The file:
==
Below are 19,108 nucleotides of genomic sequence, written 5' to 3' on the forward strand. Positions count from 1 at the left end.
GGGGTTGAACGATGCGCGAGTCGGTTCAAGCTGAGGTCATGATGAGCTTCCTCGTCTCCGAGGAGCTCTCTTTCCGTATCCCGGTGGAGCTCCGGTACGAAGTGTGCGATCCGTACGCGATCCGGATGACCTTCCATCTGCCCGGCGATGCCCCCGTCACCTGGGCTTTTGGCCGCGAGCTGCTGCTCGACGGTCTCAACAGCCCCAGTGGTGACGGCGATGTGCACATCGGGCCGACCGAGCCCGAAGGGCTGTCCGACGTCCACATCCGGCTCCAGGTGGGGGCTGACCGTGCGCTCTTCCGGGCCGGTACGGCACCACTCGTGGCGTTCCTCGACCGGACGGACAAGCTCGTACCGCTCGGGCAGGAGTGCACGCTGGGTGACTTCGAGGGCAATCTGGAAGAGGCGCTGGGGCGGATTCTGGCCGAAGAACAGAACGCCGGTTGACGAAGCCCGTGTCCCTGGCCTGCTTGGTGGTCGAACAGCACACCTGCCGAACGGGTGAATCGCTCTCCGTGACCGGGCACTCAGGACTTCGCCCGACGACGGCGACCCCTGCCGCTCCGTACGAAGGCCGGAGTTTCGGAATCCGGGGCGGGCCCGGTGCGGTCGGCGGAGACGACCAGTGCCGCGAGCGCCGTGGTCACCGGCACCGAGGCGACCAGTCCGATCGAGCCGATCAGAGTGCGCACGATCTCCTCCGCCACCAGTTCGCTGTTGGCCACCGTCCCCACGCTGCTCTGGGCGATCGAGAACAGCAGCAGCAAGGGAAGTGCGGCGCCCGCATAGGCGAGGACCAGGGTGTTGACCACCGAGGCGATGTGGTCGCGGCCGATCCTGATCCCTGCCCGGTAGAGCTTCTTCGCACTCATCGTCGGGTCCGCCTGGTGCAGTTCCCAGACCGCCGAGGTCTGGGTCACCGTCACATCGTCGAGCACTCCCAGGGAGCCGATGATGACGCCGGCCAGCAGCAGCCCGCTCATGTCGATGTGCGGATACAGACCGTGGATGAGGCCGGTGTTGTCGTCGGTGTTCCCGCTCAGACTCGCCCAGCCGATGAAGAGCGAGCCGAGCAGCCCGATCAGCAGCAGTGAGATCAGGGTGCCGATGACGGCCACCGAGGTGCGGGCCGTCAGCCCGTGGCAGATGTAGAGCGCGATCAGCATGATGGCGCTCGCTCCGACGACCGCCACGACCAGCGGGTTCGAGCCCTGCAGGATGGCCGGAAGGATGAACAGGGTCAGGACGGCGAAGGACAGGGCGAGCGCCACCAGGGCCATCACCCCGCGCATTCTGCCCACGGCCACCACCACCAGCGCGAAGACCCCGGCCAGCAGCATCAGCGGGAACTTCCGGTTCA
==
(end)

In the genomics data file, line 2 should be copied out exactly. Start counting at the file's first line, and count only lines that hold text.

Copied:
GGGGTTGAACGATGCGCGAGTCGGTTCAAGCTGAGGTCATGATGAGCTTCCTCGTCTCCGAGGAGCTCTCTTTCCGTATCCCGGTGGAGCTCCGGTACGAAGTGTGCGATCCGTACGCGATCCGGATGACCTTCCATCTGCCCGGCGATGCCCCCGTCACCTGGGCTTTTGGCCGCGAGCTGCTGCTCGACGGTCTCAACAGCCCCAGTGGTGACGGCGATGTGCACATCGGGCCGACCGAGCCCGAAGGGCTGTCCGACGTCCACATCCGGCTCCAGGTGGGGGCTGACCGTGCGCTCTTCCGGGCCGGTACGGCACCACTCGTGGCGTTCCTCGACCGGACGGACAAGCTCGTACCGCTCGGGCAGGAGTGCACGCTGGGTGACTTCGAGGGCAATCTGGAAGAGGCGCTGGGGCGGATTCTGGCCGAAGAACAGAACGCCGGTTGACGAAGCCCGTGTCCCTGGCCTGCTTGGTGGTCGAACAGCACACCTGCCGAACGGGTGAATCGCTCTCCGTGACCGGGCACTCAGGACTTCGCCCGACGACGGCGACCCCTGCCGCTCCGTACGAAGGCCGGAGTTTCGGAATCCGGGGCGGGCCCGGTGCGGTCGGCGGAGACGACCAGTGCCGCGAGCGCCGTGGTCACCGGCACCGAGGCGACCAGTCCGATCGAGCCGATCAGAGTGCGCACGATCTCCTCCGCCACCAGTTCGCTGTTGGCCACCGTCCCCACGCTGCTCTGGGCGATCGAGAACAGCAGCAGCAAGGGAAGTGCGGCGCCCGCATAGGCGAGGACCAGGGTGTTGACCACCGAGGCGATGTGGTCGCGGCCGATCCTGATCCCTGCCCGGTAGAGCTTCTTCGCACTCATCGTCGGGTCCGCCTGGTGCAGTTCCCAGACCGCCGAGGTCTGGGTCACCGTCACATCGTCGAGCACTCCCAGGGAGCCGATGATGACGCCGGCCAGCAGCAGCCCGCTCATGTCGATGTGCGGATACAGACCGTGGATGAGGCCGGTGTTGTCGTCGGTGTTCCCGCTCAGACTCGCCCAGCCGATGAAGAGCGAGCCGAGCAGCCCGATCAGCAGCAGTGAGATCAGGGTGCCGATGACGGCCACCGAGGTGCGGGCCGTCAGCCCGTGGCAGATGTAGAGCGCGATCAGCATGATGGCGCTCGCTCCGACGACCGCCACGACCAGCGGGTTCGAGCCCTGCAGGATGGCCGGAAGGATGAACAGGGTCAGGACGGCGAAGGACAGGGCGAGCGCCACCAGGGCCATCACCCCGCGCATTCTGCCCACGGCCACCACCACCAGCGCGAAGACCCCGGCCAGCAGCATCAGCGGGAACTTCCGGTTCA